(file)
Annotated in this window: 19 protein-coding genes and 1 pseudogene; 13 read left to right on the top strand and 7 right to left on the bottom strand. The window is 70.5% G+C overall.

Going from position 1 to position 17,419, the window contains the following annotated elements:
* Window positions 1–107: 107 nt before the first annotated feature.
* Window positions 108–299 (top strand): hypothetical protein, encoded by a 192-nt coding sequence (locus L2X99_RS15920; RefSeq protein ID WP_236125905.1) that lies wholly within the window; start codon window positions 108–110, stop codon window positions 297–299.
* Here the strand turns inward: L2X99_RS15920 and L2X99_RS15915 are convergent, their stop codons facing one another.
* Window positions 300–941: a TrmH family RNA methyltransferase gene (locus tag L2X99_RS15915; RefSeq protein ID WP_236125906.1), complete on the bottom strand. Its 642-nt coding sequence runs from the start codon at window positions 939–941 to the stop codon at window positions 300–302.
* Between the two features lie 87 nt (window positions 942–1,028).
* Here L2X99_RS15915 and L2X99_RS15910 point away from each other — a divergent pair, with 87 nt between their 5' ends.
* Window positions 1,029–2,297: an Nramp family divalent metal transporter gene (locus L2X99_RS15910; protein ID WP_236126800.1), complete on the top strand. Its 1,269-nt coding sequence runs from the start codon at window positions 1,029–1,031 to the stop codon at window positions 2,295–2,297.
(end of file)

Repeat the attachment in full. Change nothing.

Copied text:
Annotated in this window: 19 protein-coding genes and 1 pseudogene; 13 read left to right on the top strand and 7 right to left on the bottom strand. The window is 70.5% G+C overall.

Going from position 1 to position 17,419, the window contains the following annotated elements:
* Window positions 1–107: 107 nt before the first annotated feature.
* Window positions 108–299 (top strand): hypothetical protein, encoded by a 192-nt coding sequence (locus L2X99_RS15920; RefSeq protein ID WP_236125905.1) that lies wholly within the window; start codon window positions 108–110, stop codon window positions 297–299.
* Here the strand turns inward: L2X99_RS15920 and L2X99_RS15915 are convergent, their stop codons facing one another.
* Window positions 300–941: a TrmH family RNA methyltransferase gene (locus tag L2X99_RS15915; RefSeq protein ID WP_236125906.1), complete on the bottom strand. Its 642-nt coding sequence runs from the start codon at window positions 939–941 to the stop codon at window positions 300–302.
* Between the two features lie 87 nt (window positions 942–1,028).
* Here L2X99_RS15915 and L2X99_RS15910 point away from each other — a divergent pair, with 87 nt between their 5' ends.
* Window positions 1,029–2,297: an Nramp family divalent metal transporter gene (locus L2X99_RS15910; protein ID WP_236126800.1), complete on the top strand. Its 1,269-nt coding sequence runs from the start codon at window positions 1,029–1,031 to the stop codon at window positions 2,295–2,297.